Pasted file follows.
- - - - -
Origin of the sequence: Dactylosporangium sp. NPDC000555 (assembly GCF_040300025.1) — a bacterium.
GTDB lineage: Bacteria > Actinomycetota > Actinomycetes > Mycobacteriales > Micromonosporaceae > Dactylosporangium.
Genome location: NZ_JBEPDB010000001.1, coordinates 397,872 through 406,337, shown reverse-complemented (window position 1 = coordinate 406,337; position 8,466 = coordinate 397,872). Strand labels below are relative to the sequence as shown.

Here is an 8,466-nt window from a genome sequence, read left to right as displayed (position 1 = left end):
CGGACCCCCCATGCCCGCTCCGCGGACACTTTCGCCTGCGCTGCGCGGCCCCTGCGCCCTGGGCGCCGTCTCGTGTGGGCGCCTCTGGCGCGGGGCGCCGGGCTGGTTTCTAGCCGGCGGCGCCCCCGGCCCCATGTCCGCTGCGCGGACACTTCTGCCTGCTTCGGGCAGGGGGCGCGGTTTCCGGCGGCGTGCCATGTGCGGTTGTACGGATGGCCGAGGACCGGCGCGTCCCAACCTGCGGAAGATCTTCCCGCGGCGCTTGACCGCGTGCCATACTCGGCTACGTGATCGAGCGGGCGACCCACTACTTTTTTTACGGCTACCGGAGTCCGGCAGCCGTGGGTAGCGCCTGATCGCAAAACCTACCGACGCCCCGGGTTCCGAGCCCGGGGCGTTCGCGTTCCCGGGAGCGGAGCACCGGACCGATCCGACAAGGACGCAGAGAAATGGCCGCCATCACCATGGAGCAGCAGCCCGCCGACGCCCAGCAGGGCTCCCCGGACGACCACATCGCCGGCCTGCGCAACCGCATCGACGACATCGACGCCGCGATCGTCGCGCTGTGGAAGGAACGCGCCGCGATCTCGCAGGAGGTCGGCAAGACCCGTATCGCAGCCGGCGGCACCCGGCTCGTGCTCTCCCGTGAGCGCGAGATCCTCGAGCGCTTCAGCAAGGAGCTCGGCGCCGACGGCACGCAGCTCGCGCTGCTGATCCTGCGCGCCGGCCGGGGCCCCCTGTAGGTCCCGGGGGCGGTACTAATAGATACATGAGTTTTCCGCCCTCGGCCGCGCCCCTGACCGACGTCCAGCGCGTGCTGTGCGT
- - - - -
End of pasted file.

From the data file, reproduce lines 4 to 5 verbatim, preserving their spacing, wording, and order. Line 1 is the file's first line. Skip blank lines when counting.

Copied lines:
Here is an 8,466-nt window from a genome sequence, read left to right as displayed (position 1 = left end):
CGGACCCCCCATGCCCGCTCCGCGGACACTTTCGCCTGCGCTGCGCGGCCCCTGCGCCCTGGGCGCCGTCTCGTGTGGGCGCCTCTGGCGCGGGGCGCCGGGCTGGTTTCTAGCCGGCGGCGCCCCCGGCCCCATGTCCGCTGCGCGGACACTTCTGCCTGCTTCGGGCAGGGGGCGCGGTTTCCGGCGGCGTGCCATGTGCGGTTGTACGGATGGCCGAGGACCGGCGCGTCCCAACCTGCGGAAGATCTTCCCGCGGCGCTTGACCGCGTGCCATACTCGGCTACGTGATCGAGCGGGCGACCCACTACTTTTTTTACGGCTACCGGAGTCCGGCAGCCGTGGGTAGCGCCTGATCGCAAAACCTACCGACGCCCCGGGTTCCGAGCCCGGGGCGTTCGCGTTCCCGGGAGCGGAGCACCGGACCGATCCGACAAGGACGCAGAGAAATGGCCGCCATCACCATGGAGCAGCAGCCCGCCGACGCCCAGCAGGGCTCCCCGGACGACCACATCGCCGGCCTGCGCAACCGCATCGACGACATCGACGCCGCGATCGTCGCGCTGTGGAAGGAACGCGCCGCGATCTCGCAGGAGGTCGGCAAGACCCGTATCGCAGCCGGCGGCACCCGGCTCGTGCTCTCCCGTGAGCGCGAGATCCTCGAGCGCTTCAGCAAGGAGCTCGGCGCCGACGGCACGCAGCTCGCGCTGCTGATCCTGCGCGCCGGCCGGGGCCCCCTGTAGGTCCCGGGGGCGGTACTAATAGATACATGAGTTTTCCGCCCTCGGCCGCGCCCCTGACCGACGTCCAGCGCGTGCTGTGCGT